"These are some of the most beautiful and important buildings, not just to their congregations but to their neighborhoods and city," said Peg Breen, president of the conservancy. "We would hope that if closings must occur, denominations try to see if someone else could use the building before selling it to developers who will tear them down."

The impetus for that meeting, held under the auspices of the conservancy's Sacred Sites program, was the recognition that there are an inordinate number of underused Presbyterian churches around the city.

Reade H. Ryan Jr., president of the board of the Presbytery of New York City, the governing body for the five boroughs, said the denomination has 100 congregations in the city with 17,000 members, but 15,000 are concentrated in four churches. "We are grappling with the problem of smaller churches," Mr. Ryan said, noting that it is one component of a study of "what God's purpose for the Presbyterian Church is."

West-Park Church
A Neighborhood Gets Involved

If any one church exemplifies the dilemma facing houses of worship with diminishing membership and mounting debt, it is the West-Park Presbyterian Church, a stately 112-year-old Romanesque Revival structure at the corner of Amsterdam Avenue and West 86th Street. Partly covered by scaffolding to contain chunks of sandstone, some as large as 20 pounds, that have been coming loose, it requires an estimated $2.8 million for facade repairs and $8 million for a more comprehensive restoration.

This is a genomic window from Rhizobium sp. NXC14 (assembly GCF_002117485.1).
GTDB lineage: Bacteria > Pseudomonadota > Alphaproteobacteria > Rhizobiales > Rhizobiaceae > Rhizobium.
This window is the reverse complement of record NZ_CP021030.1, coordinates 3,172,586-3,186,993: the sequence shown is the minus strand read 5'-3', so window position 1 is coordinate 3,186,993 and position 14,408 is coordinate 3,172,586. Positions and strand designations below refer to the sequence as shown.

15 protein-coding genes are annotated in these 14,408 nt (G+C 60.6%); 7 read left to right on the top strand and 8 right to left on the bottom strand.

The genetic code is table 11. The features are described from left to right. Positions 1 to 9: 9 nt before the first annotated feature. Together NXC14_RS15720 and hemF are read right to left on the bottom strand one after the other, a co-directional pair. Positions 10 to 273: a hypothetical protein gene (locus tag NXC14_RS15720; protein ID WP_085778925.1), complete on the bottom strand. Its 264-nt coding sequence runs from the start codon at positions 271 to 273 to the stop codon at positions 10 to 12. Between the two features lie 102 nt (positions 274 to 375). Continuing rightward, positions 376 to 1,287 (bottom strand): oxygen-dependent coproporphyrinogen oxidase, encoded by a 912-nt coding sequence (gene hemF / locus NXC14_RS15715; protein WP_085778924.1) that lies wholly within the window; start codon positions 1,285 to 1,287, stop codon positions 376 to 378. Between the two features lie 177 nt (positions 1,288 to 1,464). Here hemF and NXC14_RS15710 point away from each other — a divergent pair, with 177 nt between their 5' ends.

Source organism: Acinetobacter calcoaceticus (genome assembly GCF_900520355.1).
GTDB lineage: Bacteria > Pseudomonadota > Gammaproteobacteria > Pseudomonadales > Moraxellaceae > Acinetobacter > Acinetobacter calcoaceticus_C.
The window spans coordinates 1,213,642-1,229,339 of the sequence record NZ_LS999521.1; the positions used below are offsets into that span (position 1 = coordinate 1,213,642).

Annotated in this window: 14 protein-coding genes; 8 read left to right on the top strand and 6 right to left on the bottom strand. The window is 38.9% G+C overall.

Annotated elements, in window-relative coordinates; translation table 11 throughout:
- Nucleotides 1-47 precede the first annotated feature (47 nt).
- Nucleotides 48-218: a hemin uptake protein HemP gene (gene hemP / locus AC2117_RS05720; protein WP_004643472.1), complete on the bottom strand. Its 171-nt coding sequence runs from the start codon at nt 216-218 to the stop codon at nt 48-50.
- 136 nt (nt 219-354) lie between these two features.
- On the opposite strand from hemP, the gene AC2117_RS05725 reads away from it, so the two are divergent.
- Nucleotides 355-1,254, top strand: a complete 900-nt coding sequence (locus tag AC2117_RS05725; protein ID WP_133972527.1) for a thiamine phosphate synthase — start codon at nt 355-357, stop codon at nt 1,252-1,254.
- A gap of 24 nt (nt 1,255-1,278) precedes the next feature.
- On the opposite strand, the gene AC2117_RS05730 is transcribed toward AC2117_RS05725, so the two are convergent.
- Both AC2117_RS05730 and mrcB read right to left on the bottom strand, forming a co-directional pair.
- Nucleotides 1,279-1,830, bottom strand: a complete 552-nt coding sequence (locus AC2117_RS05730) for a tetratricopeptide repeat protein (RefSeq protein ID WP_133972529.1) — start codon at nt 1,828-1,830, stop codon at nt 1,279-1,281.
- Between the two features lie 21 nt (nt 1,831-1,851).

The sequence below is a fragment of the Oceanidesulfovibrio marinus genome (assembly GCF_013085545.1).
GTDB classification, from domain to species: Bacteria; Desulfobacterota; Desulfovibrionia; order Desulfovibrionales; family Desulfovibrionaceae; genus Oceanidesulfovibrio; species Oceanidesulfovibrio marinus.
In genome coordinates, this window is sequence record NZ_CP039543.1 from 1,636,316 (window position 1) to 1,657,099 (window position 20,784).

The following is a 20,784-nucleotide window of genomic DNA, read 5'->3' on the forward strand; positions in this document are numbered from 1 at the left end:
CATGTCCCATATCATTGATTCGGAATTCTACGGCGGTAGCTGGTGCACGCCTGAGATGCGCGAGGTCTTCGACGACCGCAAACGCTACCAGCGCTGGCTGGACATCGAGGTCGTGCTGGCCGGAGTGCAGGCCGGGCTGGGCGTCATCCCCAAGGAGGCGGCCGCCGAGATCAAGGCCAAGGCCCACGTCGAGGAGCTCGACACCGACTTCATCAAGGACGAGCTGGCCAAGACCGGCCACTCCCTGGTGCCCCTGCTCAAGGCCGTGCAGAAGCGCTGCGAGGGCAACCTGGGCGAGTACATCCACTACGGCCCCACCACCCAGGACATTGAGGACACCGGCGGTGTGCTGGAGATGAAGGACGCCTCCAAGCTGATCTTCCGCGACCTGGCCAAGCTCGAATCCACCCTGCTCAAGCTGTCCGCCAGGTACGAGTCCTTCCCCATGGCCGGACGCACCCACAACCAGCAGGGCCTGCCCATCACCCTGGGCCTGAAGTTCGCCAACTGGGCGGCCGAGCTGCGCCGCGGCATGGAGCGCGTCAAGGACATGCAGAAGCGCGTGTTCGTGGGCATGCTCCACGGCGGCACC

There are currently two distinctly opposing plans for the building: one for total replacement with an ultramodern glass structure, the other for a historic preservation, albeit with significant alterations. These plans are moving on parallel tracks through an approval process that involves the church itself, its trustees and various levels of the Presbytery.

In a meeting held on Monday, the trustees of the Presbytery voted not to give a green light to either plan but to refer both back to their sponsors for revision. The board's reservations concerned financing rather than design, according to the Rev. Dr. Robert L. Brashear, the church's pastor, who added that he still hoped for final approval before the summer.

West-Park's leaders began acknowledging that drastic measures might be in order more than 10 years ago, and a merger with Rutgers Presbyterian Church at 236 West 73rd Street was proposed. It was defeated.

The questions that followed were vexing. "Do we simply do nothing and see how long we can continue to stretch things out?" Dr. Brashear said. "Do we seek another merger, or do we rebuild for rebirth? The congregation voted to pursue the development option."

About two years ago, the building committee approached several developers and chose the Related Companies to explore what might be done. Related came up with a plan to raze the existing structure, a combination of two connected buildings, and to put up a 23-story condominium tower with new quarters for the church projecting outward at the corner.